"Live software requires live services," Lee said. "This is still software, and businesses still need value-added professional services."

Of course, not all partners are so sanguine. One partner who requested anonymity thinks CRM Live will erode some of the integration business partners rely on.

"CRM is a beast. It requires current levels of Exchange, current levels of Windows Server, and SQL Server. It requires a lot of work, and that all goes away when they say, 'here it is for $45 a month,'" the partner said.

The partners most optimistic about Microsoft's software plus services push seem to be those most confident of their own ability to stay a few steps ahead of Goliath.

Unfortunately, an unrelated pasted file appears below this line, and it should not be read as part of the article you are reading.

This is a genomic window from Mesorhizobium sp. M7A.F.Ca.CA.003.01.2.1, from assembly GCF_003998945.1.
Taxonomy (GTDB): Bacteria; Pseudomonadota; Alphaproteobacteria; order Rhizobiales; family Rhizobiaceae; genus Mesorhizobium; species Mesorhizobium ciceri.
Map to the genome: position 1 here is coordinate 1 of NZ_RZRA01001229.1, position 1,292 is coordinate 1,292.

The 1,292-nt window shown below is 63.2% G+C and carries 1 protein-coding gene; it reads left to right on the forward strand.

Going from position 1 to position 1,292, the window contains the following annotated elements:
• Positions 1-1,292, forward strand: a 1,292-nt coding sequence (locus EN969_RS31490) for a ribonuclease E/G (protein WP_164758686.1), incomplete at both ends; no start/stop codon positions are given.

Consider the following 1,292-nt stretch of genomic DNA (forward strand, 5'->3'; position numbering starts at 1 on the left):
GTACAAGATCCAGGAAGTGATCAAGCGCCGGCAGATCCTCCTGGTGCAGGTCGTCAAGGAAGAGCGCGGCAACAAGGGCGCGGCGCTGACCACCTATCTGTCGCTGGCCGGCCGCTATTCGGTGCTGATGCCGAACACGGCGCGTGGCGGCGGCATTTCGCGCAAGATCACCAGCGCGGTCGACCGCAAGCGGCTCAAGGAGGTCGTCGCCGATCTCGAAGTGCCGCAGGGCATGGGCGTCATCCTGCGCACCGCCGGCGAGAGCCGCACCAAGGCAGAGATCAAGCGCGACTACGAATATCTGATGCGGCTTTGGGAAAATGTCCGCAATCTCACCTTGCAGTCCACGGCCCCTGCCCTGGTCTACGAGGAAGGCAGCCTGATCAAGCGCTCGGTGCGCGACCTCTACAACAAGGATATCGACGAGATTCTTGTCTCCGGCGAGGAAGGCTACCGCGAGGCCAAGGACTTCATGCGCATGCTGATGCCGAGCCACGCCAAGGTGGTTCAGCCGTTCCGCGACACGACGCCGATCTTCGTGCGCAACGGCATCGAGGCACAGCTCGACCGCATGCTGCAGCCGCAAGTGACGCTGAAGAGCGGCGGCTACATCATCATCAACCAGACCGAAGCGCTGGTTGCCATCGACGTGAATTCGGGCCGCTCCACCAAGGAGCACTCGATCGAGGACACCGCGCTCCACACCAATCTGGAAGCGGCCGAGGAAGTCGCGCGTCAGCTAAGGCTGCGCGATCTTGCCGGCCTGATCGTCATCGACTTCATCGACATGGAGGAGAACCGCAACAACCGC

"The competition aspect is always present with Microsoft," said WebTrends' Williams. "But if you step back for a moment, you realise that for them to grow, they have to move into the ISV space. They have to move up the stack. As an ISV, gone are the days when you could have an application and leverage it for five years. Our industry is changing at the speed of light."

Microsoft is developing Web analytics tools for its adCenter that will compete with the low end of what WebTrends offers. That's okay, Williams says. WebTrends will compensate by focusing on other areas with better growth prospects.

"I do not want to compete with Microsoft. I have no interest in that game. We follow the Citrix example -- align with Microsoft and innovate around it," Williams said. "We stay very close to Microsoft, and we know where they're going well in advance. We can decide where we're going to align and where we're going to evade."